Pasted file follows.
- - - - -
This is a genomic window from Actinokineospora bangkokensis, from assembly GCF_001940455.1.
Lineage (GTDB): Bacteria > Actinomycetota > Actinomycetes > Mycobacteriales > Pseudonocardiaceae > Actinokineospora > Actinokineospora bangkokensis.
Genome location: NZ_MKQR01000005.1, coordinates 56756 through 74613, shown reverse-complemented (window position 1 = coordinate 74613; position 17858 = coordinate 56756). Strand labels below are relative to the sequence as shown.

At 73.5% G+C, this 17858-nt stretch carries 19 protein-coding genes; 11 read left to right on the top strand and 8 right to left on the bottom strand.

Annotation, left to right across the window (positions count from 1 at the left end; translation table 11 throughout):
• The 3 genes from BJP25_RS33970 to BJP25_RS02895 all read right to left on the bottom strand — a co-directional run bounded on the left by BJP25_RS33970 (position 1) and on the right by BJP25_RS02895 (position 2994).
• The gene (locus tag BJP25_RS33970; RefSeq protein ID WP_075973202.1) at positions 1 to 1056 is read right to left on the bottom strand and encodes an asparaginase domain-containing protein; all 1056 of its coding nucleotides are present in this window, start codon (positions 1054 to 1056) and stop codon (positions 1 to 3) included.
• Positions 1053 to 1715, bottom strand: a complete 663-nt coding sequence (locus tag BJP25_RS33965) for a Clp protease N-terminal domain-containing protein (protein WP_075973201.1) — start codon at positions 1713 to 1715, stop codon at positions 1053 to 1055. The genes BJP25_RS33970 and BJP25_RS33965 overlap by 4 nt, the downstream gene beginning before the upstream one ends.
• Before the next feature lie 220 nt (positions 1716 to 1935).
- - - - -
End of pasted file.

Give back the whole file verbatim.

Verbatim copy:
This is a genomic window from Actinokineospora bangkokensis, from assembly GCF_001940455.1.
Lineage (GTDB): Bacteria > Actinomycetota > Actinomycetes > Mycobacteriales > Pseudonocardiaceae > Actinokineospora > Actinokineospora bangkokensis.
Genome location: NZ_MKQR01000005.1, coordinates 56756 through 74613, shown reverse-complemented (window position 1 = coordinate 74613; position 17858 = coordinate 56756). Strand labels below are relative to the sequence as shown.

At 73.5% G+C, this 17858-nt stretch carries 19 protein-coding genes; 11 read left to right on the top strand and 8 right to left on the bottom strand.

Annotation, left to right across the window (positions count from 1 at the left end; translation table 11 throughout):
• The 3 genes from BJP25_RS33970 to BJP25_RS02895 all read right to left on the bottom strand — a co-directional run bounded on the left by BJP25_RS33970 (position 1) and on the right by BJP25_RS02895 (position 2994).
• The gene (locus tag BJP25_RS33970; RefSeq protein ID WP_075973202.1) at positions 1 to 1056 is read right to left on the bottom strand and encodes an asparaginase domain-containing protein; all 1056 of its coding nucleotides are present in this window, start codon (positions 1054 to 1056) and stop codon (positions 1 to 3) included.
• Positions 1053 to 1715, bottom strand: a complete 663-nt coding sequence (locus tag BJP25_RS33965) for a Clp protease N-terminal domain-containing protein (protein WP_075973201.1) — start codon at positions 1713 to 1715, stop codon at positions 1053 to 1055. The genes BJP25_RS33970 and BJP25_RS33965 overlap by 4 nt, the downstream gene beginning before the upstream one ends.
• Before the next feature lie 220 nt (positions 1716 to 1935).